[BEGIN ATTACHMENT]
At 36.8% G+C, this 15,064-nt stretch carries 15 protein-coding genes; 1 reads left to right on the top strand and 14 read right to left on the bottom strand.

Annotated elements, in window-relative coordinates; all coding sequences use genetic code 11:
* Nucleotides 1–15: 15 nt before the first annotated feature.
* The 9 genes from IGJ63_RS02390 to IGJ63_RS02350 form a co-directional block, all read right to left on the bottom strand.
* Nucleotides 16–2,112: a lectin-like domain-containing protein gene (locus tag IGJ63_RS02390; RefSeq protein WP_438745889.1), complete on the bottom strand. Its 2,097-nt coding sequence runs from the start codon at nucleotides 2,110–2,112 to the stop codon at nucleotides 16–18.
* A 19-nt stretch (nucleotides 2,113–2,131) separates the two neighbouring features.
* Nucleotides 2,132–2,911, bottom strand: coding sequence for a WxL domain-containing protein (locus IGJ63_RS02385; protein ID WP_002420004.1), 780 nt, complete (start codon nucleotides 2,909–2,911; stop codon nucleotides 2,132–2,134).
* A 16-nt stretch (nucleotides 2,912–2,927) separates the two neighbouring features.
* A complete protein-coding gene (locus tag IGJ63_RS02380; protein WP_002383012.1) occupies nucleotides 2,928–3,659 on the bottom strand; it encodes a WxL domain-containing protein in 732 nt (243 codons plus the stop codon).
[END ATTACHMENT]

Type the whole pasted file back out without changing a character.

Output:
At 36.8% G+C, this 15,064-nt stretch carries 15 protein-coding genes; 1 reads left to right on the top strand and 14 read right to left on the bottom strand.

Annotated elements, in window-relative coordinates; all coding sequences use genetic code 11:
* Nucleotides 1–15: 15 nt before the first annotated feature.
* The 9 genes from IGJ63_RS02390 to IGJ63_RS02350 form a co-directional block, all read right to left on the bottom strand.
* Nucleotides 16–2,112: a lectin-like domain-containing protein gene (locus tag IGJ63_RS02390; RefSeq protein WP_438745889.1), complete on the bottom strand. Its 2,097-nt coding sequence runs from the start codon at nucleotides 2,110–2,112 to the stop codon at nucleotides 16–18.
* A 19-nt stretch (nucleotides 2,113–2,131) separates the two neighbouring features.
* Nucleotides 2,132–2,911, bottom strand: coding sequence for a WxL domain-containing protein (locus IGJ63_RS02385; protein ID WP_002420004.1), 780 nt, complete (start codon nucleotides 2,909–2,911; stop codon nucleotides 2,132–2,134).
* A 16-nt stretch (nucleotides 2,912–2,927) separates the two neighbouring features.
* A complete protein-coding gene (locus tag IGJ63_RS02380; protein WP_002383012.1) occupies nucleotides 2,928–3,659 on the bottom strand; it encodes a WxL domain-containing protein in 732 nt (243 codons plus the stop codon).